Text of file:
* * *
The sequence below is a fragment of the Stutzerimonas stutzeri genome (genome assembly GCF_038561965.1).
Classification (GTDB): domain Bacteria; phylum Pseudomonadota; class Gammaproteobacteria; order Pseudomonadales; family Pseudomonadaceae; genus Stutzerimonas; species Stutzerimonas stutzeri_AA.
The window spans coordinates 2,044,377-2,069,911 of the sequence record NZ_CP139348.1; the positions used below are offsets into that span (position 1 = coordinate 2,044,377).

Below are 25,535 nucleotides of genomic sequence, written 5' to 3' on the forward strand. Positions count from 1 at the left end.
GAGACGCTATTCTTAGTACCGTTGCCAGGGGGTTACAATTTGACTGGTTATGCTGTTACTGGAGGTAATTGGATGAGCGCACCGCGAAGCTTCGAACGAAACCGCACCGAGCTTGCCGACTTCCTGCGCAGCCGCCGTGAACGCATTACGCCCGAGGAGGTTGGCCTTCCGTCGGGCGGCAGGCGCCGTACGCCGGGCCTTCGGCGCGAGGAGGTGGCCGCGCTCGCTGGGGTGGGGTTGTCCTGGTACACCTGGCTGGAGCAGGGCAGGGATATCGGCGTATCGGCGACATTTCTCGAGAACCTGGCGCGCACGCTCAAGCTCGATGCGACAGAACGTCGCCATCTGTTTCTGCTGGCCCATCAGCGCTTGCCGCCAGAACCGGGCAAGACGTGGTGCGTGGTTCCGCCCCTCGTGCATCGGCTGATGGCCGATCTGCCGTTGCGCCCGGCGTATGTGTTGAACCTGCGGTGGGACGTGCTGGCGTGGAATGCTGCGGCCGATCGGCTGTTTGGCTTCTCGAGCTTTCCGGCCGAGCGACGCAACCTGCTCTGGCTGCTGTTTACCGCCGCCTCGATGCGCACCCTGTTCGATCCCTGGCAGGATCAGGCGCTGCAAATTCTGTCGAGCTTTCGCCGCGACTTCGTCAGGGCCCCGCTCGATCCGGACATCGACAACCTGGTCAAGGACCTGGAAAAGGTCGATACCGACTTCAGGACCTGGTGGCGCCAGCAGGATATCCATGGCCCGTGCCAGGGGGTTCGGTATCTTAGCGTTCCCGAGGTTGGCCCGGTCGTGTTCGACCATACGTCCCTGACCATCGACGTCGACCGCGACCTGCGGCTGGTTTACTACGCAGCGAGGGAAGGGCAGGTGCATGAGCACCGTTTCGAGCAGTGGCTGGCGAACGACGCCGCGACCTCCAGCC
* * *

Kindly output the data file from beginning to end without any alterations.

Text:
The sequence below is a fragment of the Stutzerimonas stutzeri genome (genome assembly GCF_038561965.1).
Classification (GTDB): domain Bacteria; phylum Pseudomonadota; class Gammaproteobacteria; order Pseudomonadales; family Pseudomonadaceae; genus Stutzerimonas; species Stutzerimonas stutzeri_AA.
The window spans coordinates 2,044,377-2,069,911 of the sequence record NZ_CP139348.1; the positions used below are offsets into that span (position 1 = coordinate 2,044,377).

Below are 25,535 nucleotides of genomic sequence, written 5' to 3' on the forward strand. Positions count from 1 at the left end.
GAGACGCTATTCTTAGTACCGTTGCCAGGGGGTTACAATTTGACTGGTTATGCTGTTACTGGAGGTAATTGGATGAGCGCACCGCGAAGCTTCGAACGAAACCGCACCGAGCTTGCCGACTTCCTGCGCAGCCGCCGTGAACGCATTACGCCCGAGGAGGTTGGCCTTCCGTCGGGCGGCAGGCGCCGTACGCCGGGCCTTCGGCGCGAGGAGGTGGCCGCGCTCGCTGGGGTGGGGTTGTCCTGGTACACCTGGCTGGAGCAGGGCAGGGATATCGGCGTATCGGCGACATTTCTCGAGAACCTGGCGCGCACGCTCAAGCTCGATGCGACAGAACGTCGCCATCTGTTTCTGCTGGCCCATCAGCGCTTGCCGCCAGAACCGGGCAAGACGTGGTGCGTGGTTCCGCCCCTCGTGCATCGGCTGATGGCCGATCTGCCGTTGCGCCCGGCGTATGTGTTGAACCTGCGGTGGGACGTGCTGGCGTGGAATGCTGCGGCCGATCGGCTGTTTGGCTTCTCGAGCTTTCCGGCCGAGCGACGCAACCTGCTCTGGCTGCTGTTTACCGCCGCCTCGATGCGCACCCTGTTCGATCCCTGGCAGGATCAGGCGCTGCAAATTCTGTCGAGCTTTCGCCGCGACTTCGTCAGGGCCCCGCTCGATCCGGACATCGACAACCTGGTCAAGGACCTGGAAAAGGTCGATACCGACTTCAGGACCTGGTGGCGCCAGCAGGATATCCATGGCCCGTGCCAGGGGGTTCGGTATCTTAGCGTTCCCGAGGTTGGCCCGGTCGTGTTCGACCATACGTCCCTGACCATCGACGTCGACCGCGACCTGCGGCTGGTTTACTACGCAGCGAGGGAAGGGCAGGTGCATGAGCACCGTTTCGAGCAGTGGCTGGCGAACGACGCCGCGACCTCCAGCC